Autonomous navigation software drove the NASA Mars Rover “Opportunity” on Mars.
Preliminary data from the test run, which was initiated Feb. 7, indicates it was successful. Opportunity, operating near the rim of Victoria Crater, was traversing an area that mission managers had made certain was without obstacles for this initial test. But they programmed a “virtual keepout zone” for Opportunity to maneuver around, and initial findings suggest the rover veered around this simulated obstacle as anticipated.
“The early indications suggest that the software is operating as designed,” said Tony Stentz, research professor at Carnegie Mellon’s Robotics Institute and associate director of the National Robotics Engineering Center. “Much more work and testing remains to be done, but we are thrilled to see our software operating on Mars and we believe it will ultimately expand the capabilities of this and future planetary rovers.”
The software is designed to not only help Opportunity avoid obstacles but also to maneuver its way out of the dead-end cul-de-sacs it sometimes encounters in complex terrain.
In previous tests, which began in November, the navigation software acted as a “backseat driver,” producing planned paths for the rover but not actually controlling it. In last week’s test, the software moved from the backseat to the driver’s seat for the first time. Additional tests are anticipated and eventually the new software could become a control mode that is routinely used for the rovers, Stentz said.
Opportunity and its twin, “Spirit,” were designed to operate for only a few months but have proven surprisingly resilient. Last month, they began their fourth year of operation on Mars. Prior to the software test last week, JPL officials announced that Opportunity had extended its Martian driving record to 10 kilometers, or 6.2 miles — 17 times the distance it was to cover in its mission.
The longevity of the rovers has enabled not only continued exploration of Mars, but also the testing of new capabilities. Revised flight software for the enhanced autonomous navigation, as well as several other new skills, was uploaded to the rovers last year.
Both rovers can already be operated in an autonomous mode, allowing them to turn to avoid an obstacle or hazard. But that software allows the rovers to think only one step ahead: if the rover encounters another obstacle after turning, it turns again. This behavior doesn’t work well if the rover has driven into a cul-de-sac, Stentz said. Unable to escape, the rover can end up looping back on itself until human operators can manually drive the rover out of the dead end.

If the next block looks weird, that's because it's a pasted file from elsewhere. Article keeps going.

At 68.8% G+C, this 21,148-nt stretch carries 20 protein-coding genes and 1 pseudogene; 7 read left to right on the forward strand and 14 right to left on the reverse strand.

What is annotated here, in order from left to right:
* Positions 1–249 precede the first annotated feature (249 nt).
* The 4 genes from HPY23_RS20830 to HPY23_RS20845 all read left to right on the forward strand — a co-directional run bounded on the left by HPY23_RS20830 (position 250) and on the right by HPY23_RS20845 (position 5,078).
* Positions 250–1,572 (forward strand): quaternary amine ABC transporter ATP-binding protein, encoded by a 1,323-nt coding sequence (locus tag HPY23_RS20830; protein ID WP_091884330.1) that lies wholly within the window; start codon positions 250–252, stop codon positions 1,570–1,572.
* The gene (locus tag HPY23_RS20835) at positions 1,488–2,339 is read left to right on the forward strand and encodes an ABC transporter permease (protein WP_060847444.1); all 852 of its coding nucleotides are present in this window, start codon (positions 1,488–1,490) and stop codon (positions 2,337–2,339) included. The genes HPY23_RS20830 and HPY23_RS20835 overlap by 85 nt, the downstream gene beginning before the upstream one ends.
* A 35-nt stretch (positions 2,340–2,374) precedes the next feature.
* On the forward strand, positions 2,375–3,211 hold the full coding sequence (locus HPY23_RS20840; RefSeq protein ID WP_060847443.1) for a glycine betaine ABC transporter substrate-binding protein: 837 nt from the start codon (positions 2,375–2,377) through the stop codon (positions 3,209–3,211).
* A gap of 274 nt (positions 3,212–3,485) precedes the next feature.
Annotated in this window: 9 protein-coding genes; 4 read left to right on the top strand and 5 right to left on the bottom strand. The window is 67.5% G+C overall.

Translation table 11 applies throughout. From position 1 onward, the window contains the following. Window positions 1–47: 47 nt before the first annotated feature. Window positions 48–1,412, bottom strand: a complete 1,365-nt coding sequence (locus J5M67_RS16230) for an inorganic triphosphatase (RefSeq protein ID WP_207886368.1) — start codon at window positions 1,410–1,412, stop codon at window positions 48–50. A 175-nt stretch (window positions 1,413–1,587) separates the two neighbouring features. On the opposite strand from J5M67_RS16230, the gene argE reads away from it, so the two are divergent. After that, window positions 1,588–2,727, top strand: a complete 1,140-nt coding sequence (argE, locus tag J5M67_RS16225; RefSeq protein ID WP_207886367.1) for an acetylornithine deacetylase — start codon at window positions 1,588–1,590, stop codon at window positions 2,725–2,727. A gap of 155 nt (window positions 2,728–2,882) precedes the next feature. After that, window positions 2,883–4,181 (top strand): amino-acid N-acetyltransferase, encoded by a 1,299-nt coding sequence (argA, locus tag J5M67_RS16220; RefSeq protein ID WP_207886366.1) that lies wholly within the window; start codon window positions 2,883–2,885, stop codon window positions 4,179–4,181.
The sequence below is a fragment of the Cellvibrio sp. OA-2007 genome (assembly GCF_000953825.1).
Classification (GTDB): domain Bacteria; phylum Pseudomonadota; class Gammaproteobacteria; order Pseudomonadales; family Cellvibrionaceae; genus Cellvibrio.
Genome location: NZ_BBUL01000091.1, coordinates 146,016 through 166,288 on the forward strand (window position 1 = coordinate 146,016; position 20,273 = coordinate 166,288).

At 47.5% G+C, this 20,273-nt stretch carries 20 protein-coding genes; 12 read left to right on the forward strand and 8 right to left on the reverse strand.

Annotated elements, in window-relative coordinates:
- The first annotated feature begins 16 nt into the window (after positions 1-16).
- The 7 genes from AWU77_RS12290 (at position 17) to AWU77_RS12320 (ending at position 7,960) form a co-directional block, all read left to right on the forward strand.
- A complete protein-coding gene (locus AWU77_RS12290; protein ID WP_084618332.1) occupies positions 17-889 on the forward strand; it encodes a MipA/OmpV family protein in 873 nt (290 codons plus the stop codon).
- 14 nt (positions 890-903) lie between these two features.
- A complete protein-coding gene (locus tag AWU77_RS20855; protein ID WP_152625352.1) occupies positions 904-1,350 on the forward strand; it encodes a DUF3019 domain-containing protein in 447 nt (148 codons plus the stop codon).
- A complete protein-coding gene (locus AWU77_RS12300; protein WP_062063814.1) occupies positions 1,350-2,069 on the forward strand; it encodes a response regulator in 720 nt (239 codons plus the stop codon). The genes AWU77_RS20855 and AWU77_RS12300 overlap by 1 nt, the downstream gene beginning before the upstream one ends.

By contrast, the new software builds a large-scale map of the terrain it encounters, giving the robot a memory of how it got where it is and the ability to retrace its steps or plot a new way out if necessary.
The software is based on a program called Field D* created by Stentz and his student, Dave Ferguson, under sponsorship of the Army Research Laboratory. It has been used to control a number of mobile robots at Carnegie Mellon, including “Crusher,” the experimental unmanned ground combat vehicle being developed for the Defense Advanced Research Projects Agency (DARPA). It is also used in General Dynamics’ experimental unmanned vehicle (XUV). An earlier version of the software, called D*, dates to the early 1990s and the DARPA-sponsored NavLab 2, a Humvee with off-road autonomous navigation capability.
One strength of Field D* is that it is computationally efficient, Stentz said. Crusher, for instance, is able to produce new path plans several times a second. But the computers onboard Spirit and Opportunity are only about one-hundredth as fast as a typical desktop computer, far less powerful than the processors onboard Crusher. So in spring 2005, Stentz and Ferguson, now a research scientist at Intel Research Pittsburgh, began adapting Field D* so it could run on a weaker processor. They delivered it to JPL, where Carnegie Mellon alums Mark Maimone and Joseph Carsten, along with technical staff member Arturo Rankin, integrated it into the Mars Exploration Rover software.
After the software was demonstrated on a robot in JPL’s “Mars sandbox” simulation site, the software was uploaded to the Mars rovers last summer.
JPL, a division of the California Institute of Technology, Pasadena, manages the Mars Exploration Rover Mission for the NASA Science Mission Directorate in Washington, D.C. For more information, visit the mission home page at marsrovers.jpl.nasa.gov/home/index.html.